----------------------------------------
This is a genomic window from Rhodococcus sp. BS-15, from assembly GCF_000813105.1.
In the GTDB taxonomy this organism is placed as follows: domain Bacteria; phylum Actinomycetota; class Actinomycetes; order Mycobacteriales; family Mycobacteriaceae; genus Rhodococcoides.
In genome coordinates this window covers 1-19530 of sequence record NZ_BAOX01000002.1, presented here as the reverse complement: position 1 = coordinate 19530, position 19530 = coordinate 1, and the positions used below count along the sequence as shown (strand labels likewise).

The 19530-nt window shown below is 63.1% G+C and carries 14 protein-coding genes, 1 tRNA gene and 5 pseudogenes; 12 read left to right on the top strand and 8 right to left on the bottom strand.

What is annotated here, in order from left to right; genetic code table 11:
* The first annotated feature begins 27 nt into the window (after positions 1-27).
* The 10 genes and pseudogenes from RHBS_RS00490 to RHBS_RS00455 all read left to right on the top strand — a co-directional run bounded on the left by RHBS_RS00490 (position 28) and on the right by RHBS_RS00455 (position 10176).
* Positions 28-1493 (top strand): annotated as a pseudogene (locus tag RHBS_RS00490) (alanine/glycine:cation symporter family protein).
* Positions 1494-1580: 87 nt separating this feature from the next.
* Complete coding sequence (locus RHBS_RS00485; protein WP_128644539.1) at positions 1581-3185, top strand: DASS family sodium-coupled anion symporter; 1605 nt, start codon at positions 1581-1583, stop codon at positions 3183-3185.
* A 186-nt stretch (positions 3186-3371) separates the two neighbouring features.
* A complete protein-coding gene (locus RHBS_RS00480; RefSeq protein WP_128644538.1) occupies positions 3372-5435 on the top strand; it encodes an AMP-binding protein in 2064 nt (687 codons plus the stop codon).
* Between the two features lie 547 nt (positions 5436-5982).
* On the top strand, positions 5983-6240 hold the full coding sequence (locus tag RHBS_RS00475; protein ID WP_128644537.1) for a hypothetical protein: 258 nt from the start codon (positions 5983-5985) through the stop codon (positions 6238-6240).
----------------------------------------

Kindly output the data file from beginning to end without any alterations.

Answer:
This is a genomic window from Rhodococcus sp. BS-15, from assembly GCF_000813105.1.
In the GTDB taxonomy this organism is placed as follows: domain Bacteria; phylum Actinomycetota; class Actinomycetes; order Mycobacteriales; family Mycobacteriaceae; genus Rhodococcoides.
In genome coordinates this window covers 1-19530 of sequence record NZ_BAOX01000002.1, presented here as the reverse complement: position 1 = coordinate 19530, position 19530 = coordinate 1, and the positions used below count along the sequence as shown (strand labels likewise).

The 19530-nt window shown below is 63.1% G+C and carries 14 protein-coding genes, 1 tRNA gene and 5 pseudogenes; 12 read left to right on the top strand and 8 right to left on the bottom strand.

What is annotated here, in order from left to right; genetic code table 11:
* The first annotated feature begins 27 nt into the window (after positions 1-27).
* The 10 genes and pseudogenes from RHBS_RS00490 to RHBS_RS00455 all read left to right on the top strand — a co-directional run bounded on the left by RHBS_RS00490 (position 28) and on the right by RHBS_RS00455 (position 10176).
* Positions 28-1493 (top strand): annotated as a pseudogene (locus tag RHBS_RS00490) (alanine/glycine:cation symporter family protein).
* Positions 1494-1580: 87 nt separating this feature from the next.
* Complete coding sequence (locus RHBS_RS00485; protein WP_128644539.1) at positions 1581-3185, top strand: DASS family sodium-coupled anion symporter; 1605 nt, start codon at positions 1581-1583, stop codon at positions 3183-3185.
* A 186-nt stretch (positions 3186-3371) separates the two neighbouring features.
* A complete protein-coding gene (locus RHBS_RS00480; RefSeq protein WP_128644538.1) occupies positions 3372-5435 on the top strand; it encodes an AMP-binding protein in 2064 nt (687 codons plus the stop codon).
* Between the two features lie 547 nt (positions 5436-5982).
* On the top strand, positions 5983-6240 hold the full coding sequence (locus tag RHBS_RS00475; protein ID WP_128644537.1) for a hypothetical protein: 258 nt from the start codon (positions 5983-5985) through the stop codon (positions 6238-6240).